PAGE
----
Feds hatch notion of permits to kill migratory birds

By Michael Doyle | 09/30/2021 01:38 PM EDT

Pelicans taking off from island slicked with oil.

Migratory white pelicans are pictured taking off in December 2010 from the shoreline of an island in Barataria, La., that was battered by oil from the Deepwater Horizon oil spill. Mario Tama/Getty Images

Energy companies, environmentalists and everyone in between will now get a crack at helping the federal government design a new permit system that aims to protect migratory birds while allowing for some accidental avian deaths.

In an ambitious move that tests both regulatory creativity and political will, the Fish and Wildlife Service formally invited ideas about what a Migratory Bird Treaty Act permit system might look like.

“We [intend] to gather information necessary to develop a proposed rule to authorize the incidental taking or killing of migratory birds, including determining when, to what extent, and by what means it is consistent with the MBTA,” the Fish and Wildlife Service said today.


It won’t be easy.

“The devil will be in the details,” former Interior Solicitor Daniel Jorjani told E&E News. “Nearly every stakeholder desires regulatory certainty, but the regulation must conform to the [law].”

If it’s not done right, Jorjani added, appellate circuit courts will “likely remain [split] and litigation will continue until there is a legislative fix.”

The advance notice of proposed rulemaking for a potential permit system accompanies the Fish and Wildlife Service’s publishing of a final rule revoking a Trump administration regulation that limited the scope of the MBTA to cover only intentional killing of birds.

“Our next step will be to create a commonsense approach to regulating the incidental take of migratory birds that works to both conserve birds and provide regulatory certainty to industry and stakeholders,” Assistant Secretary for Fish and Wildlife and Parks Shannon Estenoz said yesterday (Greenwire, Sept. 29).

In January, the Fish and Wildlife Service published a final rule that limited the 1918 bird protection law to apply only to intentional acts. It essentially sought to entrench a Trump administration legal opinion, authored by Jorjani.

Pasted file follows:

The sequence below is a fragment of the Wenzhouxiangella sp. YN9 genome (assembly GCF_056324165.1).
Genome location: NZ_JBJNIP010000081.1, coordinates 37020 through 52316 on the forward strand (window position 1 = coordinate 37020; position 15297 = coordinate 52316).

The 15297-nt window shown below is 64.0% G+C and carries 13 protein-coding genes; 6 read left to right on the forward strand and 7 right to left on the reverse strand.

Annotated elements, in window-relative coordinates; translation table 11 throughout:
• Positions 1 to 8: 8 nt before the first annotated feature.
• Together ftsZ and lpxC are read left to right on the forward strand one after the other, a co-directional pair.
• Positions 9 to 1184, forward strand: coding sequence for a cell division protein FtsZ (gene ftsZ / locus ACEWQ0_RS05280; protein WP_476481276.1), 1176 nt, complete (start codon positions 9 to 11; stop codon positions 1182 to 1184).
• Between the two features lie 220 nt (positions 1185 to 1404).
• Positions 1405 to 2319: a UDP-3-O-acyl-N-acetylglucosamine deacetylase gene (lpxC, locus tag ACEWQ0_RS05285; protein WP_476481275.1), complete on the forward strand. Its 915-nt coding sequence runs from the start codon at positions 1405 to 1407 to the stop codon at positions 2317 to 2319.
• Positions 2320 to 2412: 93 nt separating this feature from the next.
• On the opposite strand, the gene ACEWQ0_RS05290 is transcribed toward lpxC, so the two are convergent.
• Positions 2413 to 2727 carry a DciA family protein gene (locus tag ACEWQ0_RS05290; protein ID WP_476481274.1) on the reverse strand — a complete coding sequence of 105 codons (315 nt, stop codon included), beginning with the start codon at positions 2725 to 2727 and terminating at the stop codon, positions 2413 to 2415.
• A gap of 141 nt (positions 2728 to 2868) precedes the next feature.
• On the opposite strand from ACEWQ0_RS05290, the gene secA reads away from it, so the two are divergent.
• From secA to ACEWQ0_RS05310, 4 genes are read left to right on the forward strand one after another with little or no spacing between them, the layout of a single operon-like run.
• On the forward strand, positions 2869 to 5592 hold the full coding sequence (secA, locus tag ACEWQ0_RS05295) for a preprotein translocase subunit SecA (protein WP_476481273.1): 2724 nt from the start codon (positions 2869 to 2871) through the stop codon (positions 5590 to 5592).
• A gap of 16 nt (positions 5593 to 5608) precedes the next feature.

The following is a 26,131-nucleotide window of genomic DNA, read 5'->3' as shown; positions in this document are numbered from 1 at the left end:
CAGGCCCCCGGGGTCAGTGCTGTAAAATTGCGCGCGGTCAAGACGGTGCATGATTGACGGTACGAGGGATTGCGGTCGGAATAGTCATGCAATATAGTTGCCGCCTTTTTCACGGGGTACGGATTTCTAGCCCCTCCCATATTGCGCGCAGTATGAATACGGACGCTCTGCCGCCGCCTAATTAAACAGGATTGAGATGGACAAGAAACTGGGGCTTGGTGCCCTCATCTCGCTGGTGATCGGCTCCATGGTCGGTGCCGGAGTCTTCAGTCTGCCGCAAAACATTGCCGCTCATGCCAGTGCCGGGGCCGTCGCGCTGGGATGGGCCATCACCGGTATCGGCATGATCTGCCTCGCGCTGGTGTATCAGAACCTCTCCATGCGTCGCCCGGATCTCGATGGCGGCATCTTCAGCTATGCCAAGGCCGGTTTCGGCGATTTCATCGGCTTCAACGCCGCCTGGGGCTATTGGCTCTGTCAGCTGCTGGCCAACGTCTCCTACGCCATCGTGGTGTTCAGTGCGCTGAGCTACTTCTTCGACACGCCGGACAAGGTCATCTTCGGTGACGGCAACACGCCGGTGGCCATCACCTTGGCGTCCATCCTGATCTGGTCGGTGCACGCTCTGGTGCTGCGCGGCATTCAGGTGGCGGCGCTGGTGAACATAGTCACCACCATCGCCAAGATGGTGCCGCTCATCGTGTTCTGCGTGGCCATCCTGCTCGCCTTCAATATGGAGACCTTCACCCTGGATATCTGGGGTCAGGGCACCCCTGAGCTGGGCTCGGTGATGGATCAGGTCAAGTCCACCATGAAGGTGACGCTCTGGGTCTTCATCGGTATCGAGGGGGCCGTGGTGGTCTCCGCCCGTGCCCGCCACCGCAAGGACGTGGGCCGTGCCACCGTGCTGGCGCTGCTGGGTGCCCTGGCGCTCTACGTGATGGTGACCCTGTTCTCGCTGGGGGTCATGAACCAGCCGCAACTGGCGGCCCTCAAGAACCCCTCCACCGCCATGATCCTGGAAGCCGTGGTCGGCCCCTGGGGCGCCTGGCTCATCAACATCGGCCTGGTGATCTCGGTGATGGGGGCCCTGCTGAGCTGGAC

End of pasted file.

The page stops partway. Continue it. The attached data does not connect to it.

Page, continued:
The Biden administration has revoked that rule and rescinded the prior solicitor’s 2017 "M-opinion" restricting the law’s reach. The law is now deemed to cover "incidental take," which means the government could prosecute companies over birds killed by power lines or oil spills (Greenwire, Oct. 9, 2020).

Conservation groups have long pushed for a permitting system that would allow companies to accidentally harm or kill a certain number of birds, but only if they also take certain steps as to mitigate harm.

“We believe that a clearly defined permitting program will aid the service in carrying out its statutory mandate to protect migratory birds while providing regulatory certainty to affected industries,” Defenders of Wildlife senior counsel Jason Rylander told E&E News.

Rylander added that “a permitting program will promote the involvement of the [FWS] early on when the agency can best provide its conservation expertise and could allow the service to influence the siting of projects to reduce their impacts on migratory birds.”

On the other hand, an advocacy group for the oil and gas industry expressed some hesitation about the permitting concept.

“Developing a common sense approach to regulating the incidental take of migratory birds is important, but the proposed rules could create additional regulatory uncertainty and result in operational burdens that are not commensurate with the protection of bird species,” the American Exploration and Production Council said in a statement.

The Fish and Wildlife Service is considering ideas like issuing general permits for certain activity types and issuing specific or individual permits.

For example, the agency might not require a permit for noncommercial activities, such as homeowner activities that take birds.

A general permit could be authorized through a registration system. An entity would register, pay a required fee and agree to abide by general conditions. Certain industries might have their own specific general permit with conditions tailored to that industry.

The environmental review for general permits would be a collective review of the system, not a separate review for each individual permit authorization, FWS noted.

For projects that do not meet the criteria for eligibility for a general permit, the agency is considering specific permits to authorize incidental take of migratory birds.

"There may be infrastructure designs or technologies that effectively reduce incidental take, like the installation of flashing lights on communications towers, that could be an appropriate criterion for a permit exception or general permit," FWS said.

“A straightforward and well-funded permitting program will spur innovation and best practices for how industry can protect birds in their day-to-day operations,” said Erik Schneider, policy manager for the National Audubon Society.

In its unadorned language, the 1918 law prohibits the unauthorized taking of more than 800 species of migratory birds.

"Take" is broadly defined as "to pursue, hunt, shoot, wound, kill, trap, capture or collect, or attempt to pursue, hunt, shoot, wound, kill, trap, capture or collect."

Penalties for violations can include fines of up to $15,000, as well as up to six months in prison.